City Council Approves Vieques Resolution

The Cambridge City Council approved without contest a resolution calling upon the United States Navy to relocate from its base on the Puerto Rican island of Vieques at its meeting Monday night.

The resolution was written by Councillor Kenneth E. Reeves '72 after Harvard Students for Peace in Vieques, Now! presented the idea to him.

Mayoral elections dominated the meeting, which ended with Anthony D. Galluccio's 1:30 a.m. swearing-in as the city's top official in City Hall's Sullivan Chamber.

But more than six hours earlier, Hans S. Perl-Matanzo '01, Kimberly M. Sanchez '03 and Antonio J. Torres, a member of the National Conference for Puerto Rican Rights, spoke before the council, urging its members to pass the resolution urging the Navy to "return the land to the municipality of Vieques for civilian uses."

Perl-Matanzo said the Navy has been a destructive presence on the island since it first established a base there 59 years ago.

"The more than 30,000 residents of Vieques were forced to live in 29 percent of the island, while the U.S. Navy appropriated over 70 percent of the land to establish a live-bombing practice site," said Perl-Matanzo, who is the founder and director of the Harvard student group.

"Fifty percent of the Vieques population is unemployed and a whopping 70 percent live under the poverty line," he added.

Sanchez said the Navy's bombing practices on the island have greatly harmed the island's environment.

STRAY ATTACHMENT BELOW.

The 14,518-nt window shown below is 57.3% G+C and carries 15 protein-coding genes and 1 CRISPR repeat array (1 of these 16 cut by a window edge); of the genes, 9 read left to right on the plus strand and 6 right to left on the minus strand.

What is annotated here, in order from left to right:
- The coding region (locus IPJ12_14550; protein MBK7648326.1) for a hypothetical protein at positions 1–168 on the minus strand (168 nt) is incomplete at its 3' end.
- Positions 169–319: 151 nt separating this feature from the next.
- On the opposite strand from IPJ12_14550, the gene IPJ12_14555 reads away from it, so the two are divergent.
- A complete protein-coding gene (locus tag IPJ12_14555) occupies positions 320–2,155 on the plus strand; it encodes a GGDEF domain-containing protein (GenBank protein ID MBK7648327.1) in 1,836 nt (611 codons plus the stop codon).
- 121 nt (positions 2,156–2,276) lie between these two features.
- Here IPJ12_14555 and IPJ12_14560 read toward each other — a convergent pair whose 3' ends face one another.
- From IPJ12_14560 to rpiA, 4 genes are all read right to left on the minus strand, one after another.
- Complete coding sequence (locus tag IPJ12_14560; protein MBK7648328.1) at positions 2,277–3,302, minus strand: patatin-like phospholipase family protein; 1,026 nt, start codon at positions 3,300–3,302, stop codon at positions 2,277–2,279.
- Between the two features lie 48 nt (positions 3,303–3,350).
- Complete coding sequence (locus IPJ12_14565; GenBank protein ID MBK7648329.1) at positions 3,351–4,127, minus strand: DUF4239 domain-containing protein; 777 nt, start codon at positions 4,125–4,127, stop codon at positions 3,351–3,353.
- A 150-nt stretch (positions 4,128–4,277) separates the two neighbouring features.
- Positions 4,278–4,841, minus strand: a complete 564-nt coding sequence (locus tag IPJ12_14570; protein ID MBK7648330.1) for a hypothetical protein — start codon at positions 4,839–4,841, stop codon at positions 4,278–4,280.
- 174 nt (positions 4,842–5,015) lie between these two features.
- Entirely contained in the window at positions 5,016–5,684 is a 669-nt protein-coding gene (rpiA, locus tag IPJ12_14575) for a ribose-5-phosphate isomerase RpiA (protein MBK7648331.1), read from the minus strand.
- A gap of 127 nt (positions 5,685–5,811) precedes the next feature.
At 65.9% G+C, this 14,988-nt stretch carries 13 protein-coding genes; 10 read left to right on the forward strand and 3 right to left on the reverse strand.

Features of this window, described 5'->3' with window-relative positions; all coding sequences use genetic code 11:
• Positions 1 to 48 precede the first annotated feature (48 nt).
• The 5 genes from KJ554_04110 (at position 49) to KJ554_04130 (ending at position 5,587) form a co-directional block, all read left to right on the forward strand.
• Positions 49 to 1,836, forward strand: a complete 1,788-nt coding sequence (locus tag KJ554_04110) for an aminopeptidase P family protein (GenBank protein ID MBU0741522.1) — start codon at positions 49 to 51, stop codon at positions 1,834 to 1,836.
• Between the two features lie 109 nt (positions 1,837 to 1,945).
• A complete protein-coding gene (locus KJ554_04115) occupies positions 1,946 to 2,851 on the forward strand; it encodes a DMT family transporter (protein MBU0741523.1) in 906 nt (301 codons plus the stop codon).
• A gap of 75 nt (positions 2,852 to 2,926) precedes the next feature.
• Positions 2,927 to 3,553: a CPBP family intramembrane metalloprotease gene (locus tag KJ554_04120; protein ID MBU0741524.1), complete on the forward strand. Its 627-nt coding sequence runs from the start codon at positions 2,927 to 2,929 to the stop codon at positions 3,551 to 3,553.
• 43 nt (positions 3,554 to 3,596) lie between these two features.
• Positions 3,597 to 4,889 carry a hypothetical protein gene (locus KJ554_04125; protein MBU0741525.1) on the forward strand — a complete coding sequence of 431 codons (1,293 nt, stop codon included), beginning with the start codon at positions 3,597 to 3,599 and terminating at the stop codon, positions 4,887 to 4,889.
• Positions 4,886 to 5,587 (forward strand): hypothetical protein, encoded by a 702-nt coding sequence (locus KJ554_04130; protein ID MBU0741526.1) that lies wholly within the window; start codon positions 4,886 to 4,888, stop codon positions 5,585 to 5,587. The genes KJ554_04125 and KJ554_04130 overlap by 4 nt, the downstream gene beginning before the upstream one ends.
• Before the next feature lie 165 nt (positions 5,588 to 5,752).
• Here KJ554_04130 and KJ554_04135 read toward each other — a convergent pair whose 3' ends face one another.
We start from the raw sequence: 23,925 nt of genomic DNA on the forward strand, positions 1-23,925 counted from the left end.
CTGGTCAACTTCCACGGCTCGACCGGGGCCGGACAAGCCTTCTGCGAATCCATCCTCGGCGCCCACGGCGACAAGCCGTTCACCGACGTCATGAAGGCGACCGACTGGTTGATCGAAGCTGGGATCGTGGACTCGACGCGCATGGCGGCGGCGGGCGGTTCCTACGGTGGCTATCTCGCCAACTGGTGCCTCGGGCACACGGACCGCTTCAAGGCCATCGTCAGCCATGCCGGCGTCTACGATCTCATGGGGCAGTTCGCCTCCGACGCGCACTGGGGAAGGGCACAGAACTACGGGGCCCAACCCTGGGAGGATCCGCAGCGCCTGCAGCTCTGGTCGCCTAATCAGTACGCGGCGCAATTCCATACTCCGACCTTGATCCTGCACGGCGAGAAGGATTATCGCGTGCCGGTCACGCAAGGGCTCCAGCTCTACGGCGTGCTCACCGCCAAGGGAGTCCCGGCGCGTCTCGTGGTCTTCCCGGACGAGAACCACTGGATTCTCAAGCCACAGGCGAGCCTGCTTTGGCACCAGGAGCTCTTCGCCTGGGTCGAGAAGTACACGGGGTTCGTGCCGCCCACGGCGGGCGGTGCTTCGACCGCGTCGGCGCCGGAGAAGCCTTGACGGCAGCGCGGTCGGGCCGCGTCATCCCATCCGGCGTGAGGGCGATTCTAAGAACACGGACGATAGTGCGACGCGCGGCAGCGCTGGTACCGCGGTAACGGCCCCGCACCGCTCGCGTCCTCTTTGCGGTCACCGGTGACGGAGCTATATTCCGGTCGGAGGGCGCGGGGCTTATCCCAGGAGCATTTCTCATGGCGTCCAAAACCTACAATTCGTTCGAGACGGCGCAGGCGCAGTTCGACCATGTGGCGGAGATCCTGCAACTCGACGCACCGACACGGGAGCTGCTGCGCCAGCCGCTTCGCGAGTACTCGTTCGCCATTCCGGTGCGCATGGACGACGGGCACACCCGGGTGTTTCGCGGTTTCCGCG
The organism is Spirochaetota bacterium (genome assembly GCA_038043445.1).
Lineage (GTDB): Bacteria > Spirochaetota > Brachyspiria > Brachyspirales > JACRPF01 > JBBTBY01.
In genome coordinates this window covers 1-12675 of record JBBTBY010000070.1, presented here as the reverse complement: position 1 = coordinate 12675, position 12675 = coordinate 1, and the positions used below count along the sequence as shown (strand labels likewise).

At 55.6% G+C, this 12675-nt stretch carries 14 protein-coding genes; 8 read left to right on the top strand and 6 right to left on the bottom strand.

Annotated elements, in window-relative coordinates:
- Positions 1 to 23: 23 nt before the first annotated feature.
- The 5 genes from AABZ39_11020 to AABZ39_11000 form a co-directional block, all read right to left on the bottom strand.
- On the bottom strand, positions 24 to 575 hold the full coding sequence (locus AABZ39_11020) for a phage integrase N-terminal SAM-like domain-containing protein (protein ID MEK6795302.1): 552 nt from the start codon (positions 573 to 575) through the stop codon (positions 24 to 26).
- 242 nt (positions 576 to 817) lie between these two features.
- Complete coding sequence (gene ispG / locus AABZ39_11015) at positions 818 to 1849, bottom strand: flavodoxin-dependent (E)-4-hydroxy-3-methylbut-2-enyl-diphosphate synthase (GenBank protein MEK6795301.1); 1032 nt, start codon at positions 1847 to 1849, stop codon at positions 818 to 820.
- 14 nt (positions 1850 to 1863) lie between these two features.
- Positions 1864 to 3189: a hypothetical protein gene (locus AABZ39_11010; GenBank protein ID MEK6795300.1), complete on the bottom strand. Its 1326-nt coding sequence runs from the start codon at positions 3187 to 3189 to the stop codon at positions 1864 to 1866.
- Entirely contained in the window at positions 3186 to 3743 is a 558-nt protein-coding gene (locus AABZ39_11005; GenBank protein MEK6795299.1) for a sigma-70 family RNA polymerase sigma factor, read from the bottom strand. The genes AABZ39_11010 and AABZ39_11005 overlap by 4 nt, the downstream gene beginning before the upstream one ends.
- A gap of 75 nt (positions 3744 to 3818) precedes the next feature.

"Vieques has more craters per square meter than the surface of the moon," Sanchez said.

By passing the resolution, she said, the council could influence other legislators and decision-makers in the U.S. and put additional pressure on the Navy to leave the island.

Copies of the resolution will now be sent to President Clinton, Vice President Al Gore '69, Defense Secretary William S. Cohen, Navy Secretary John H. Dalton, Gov. Pedro J. Rossello of Puerto Rico and other influential officials.

Clinton agreed last month to allow Puerto Ricans to hold a referendum on the Vieques situation.

Puerto Ricans would have two options: they could vote either to let the Navy resume use of its firing range "on its own terms" in exchange for new federal financial aid or order the Navy to cease all training at its base by May 1, 2003. A date for the referendum has not been set.

At Harvard, about 60 faculty members have signed a petition calling for the withdrawal of U.S. military forces from Vieques, Sanchez said.

Those who have signed the petition include Warburg Professor of Economics Emeritus John Kenneth Galbraith, Fletcher University Professor Cornel R. West '74 and Du Bois Professor of the Humanities Henry Louis "Skip" Gates Jr.

Before the council voted for the resolution shortly after 11 p.m., Reeves added his own perspective, as he has frequently done since he assumed the role of acting chair of the council Jan. 10.

"This is a major issue nationally and internationally," Reeves said. "These emerging economies are beginning to wonder why they're entertaining this sort of destruction where people live."

"We're test-bombing in their backyards, and they're not happy about it," Reeves added.

At the time of his remarks last night, Reeves had emerged to gain a surprising lead in the mayor's race with three votes--three more than he had at the beginning of the evening. Two and a half hours later, however, Galluccio was elected as the successor to former mayor Francis H. Duehay '55 with six votes, putting a dramatic end to the six-week-long competition for the mayoralty.